When computers became generally affordable, people bought them in mass and gave them to boys. They were toys for the likes of young Steve Jobs and Mark Zuckerberg because that’s who computers were marketed to, Reshma Saujani says.
Saujani is the Founder & CEO of Girls Who Code, an organization with a mission to flood the tech job pipeline with well-trained women and compensate for the lack of diversity in that sector. On the Advertising Week panel at Thompson Reuters, she said girls would have invented Apple or Facebook if they had been given computers as toys too.
Madeline Di Nonno with the Geena Davis Insitute on Gender in Media, had an opinion on the matter. “Our tagline is ‘If she can see, she can be it,’” Di Nonno said. And, unfortunately, the inverse is also true: if she doesn’t see it, she probably won’t be it.
Applying that tagline to advertising is simple. If girls had seen themselves depicted playing with computers in advertisements instead of boys, if they had been the targets in the first place, then they would have been buying and using them and we wouldn’t be having a conversation about it.
Di Nonno offered a hopeful comment on the industry, too. “Advertising is the only sector that can completely switch gender imagery overnight,” she said.
Kim Getty, President at Deutsch LA, and Jessica Jensen, Head of Brand Strategy & Product Marketing Communications at Facebook, agreed with Di Nonno. Getty and Jensen are encouraged by the advancements being made in advertising. More equitable depictions of women in ads are being lauded and shared both within and outside of the advertising industry.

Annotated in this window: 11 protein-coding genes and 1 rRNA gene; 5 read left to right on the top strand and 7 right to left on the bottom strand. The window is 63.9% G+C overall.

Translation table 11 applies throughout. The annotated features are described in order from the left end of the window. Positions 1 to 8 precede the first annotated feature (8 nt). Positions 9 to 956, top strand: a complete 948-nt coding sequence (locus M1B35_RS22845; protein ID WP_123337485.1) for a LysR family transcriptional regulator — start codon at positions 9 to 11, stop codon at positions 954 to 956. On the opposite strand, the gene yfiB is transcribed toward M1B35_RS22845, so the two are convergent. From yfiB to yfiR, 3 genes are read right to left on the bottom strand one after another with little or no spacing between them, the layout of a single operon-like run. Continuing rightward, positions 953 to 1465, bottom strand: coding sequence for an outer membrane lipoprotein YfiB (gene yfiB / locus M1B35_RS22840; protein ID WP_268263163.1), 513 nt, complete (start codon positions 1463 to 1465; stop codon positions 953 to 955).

But gender imagery isn’t the only issue at hand when it comes to gender in media. What happens behind the scenes in management matters too. Diversity there is just as important.
“Girls Who Code is fighting a pipeline problem,” Saujani said. “But we’re also fighting the people who say ‘we should be teaching all kids to code.’ It matters what the talent pool looks like just as much as whether there is a big enough pool to draw talent from. Girls and racial minorities should be given priority.”
VP Brand Strategist at Mac Presents, Andrew Hamp, said management in the music industry is slowly growing more diverse. The only man on the panel brought interesting insight on women in music.
“In recent years, one of the biggest developments in the music industry in terms of how women are represented is Meghan Trainor,” Hamp said, referencing her popularity for, and not in spite of, her own body positivity and her other empowering messages.
Every panelist seemed to agree that media are at a junction in gender-consciousness. It is an issue that’s gaining attention nationally and globally. But it is an issue whose resolution demands upsetting the status-quo, disturbing the balance of power. Tackling that requires it’s own creative solution.